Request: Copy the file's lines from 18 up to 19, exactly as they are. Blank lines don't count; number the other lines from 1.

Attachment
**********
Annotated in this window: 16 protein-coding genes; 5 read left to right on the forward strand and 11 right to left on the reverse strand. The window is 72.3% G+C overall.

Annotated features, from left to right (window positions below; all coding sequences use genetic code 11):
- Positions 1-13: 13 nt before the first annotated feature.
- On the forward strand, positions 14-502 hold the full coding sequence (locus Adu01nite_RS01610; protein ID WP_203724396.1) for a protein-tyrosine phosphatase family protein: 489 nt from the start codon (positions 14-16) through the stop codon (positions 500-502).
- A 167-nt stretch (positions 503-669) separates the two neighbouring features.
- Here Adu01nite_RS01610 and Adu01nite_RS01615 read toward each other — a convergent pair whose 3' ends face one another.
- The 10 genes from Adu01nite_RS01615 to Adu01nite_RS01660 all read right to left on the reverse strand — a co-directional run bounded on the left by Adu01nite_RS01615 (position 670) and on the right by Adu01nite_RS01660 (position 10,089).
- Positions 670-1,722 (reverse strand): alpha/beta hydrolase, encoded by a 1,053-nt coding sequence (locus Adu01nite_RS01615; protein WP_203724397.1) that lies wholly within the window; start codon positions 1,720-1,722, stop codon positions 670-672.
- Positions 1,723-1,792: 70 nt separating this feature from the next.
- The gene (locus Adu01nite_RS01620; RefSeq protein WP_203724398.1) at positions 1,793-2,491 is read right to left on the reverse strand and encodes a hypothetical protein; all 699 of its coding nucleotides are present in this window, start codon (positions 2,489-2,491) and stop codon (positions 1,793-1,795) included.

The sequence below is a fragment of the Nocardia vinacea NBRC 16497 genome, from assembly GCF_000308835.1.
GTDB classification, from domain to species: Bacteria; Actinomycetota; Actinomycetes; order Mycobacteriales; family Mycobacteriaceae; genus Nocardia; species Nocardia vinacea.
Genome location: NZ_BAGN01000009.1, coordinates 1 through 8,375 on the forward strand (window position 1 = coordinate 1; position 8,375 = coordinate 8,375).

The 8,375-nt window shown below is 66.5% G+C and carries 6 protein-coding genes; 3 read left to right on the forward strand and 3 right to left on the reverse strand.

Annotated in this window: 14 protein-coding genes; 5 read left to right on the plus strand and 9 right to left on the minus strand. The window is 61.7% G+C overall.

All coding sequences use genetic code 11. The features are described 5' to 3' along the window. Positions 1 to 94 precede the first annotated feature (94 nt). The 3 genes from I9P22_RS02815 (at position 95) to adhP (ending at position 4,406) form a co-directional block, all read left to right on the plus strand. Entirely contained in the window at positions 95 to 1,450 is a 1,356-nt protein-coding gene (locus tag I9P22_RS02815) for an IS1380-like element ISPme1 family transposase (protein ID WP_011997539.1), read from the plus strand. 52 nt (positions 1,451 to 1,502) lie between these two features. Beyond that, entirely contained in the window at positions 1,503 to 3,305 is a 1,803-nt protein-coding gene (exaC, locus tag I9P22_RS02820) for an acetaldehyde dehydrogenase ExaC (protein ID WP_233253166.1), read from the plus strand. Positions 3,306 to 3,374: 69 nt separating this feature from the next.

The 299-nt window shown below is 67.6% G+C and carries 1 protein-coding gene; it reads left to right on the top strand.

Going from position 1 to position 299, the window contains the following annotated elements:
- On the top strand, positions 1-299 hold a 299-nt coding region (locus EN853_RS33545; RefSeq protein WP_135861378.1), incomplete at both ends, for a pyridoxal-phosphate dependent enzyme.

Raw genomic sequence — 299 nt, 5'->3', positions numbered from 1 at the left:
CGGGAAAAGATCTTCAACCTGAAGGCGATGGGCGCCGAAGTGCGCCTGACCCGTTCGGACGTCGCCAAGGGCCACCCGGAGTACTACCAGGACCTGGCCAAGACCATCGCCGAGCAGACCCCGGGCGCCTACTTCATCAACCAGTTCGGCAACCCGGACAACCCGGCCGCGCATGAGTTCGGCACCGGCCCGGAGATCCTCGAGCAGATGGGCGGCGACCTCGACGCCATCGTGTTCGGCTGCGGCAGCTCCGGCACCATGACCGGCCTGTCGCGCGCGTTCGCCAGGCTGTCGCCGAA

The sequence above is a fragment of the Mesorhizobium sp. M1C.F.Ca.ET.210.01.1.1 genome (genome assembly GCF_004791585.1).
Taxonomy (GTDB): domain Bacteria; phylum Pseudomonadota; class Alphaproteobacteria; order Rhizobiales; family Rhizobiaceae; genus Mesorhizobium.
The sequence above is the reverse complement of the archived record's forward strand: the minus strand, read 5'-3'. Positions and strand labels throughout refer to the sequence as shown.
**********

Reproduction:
Going from position 1 to position 299, the window contains the following annotated elements:
- On the top strand, positions 1-299 hold a 299-nt coding region (locus EN853_RS33545; RefSeq protein WP_135861378.1), incomplete at both ends, for a pyridoxal-phosphate dependent enzyme.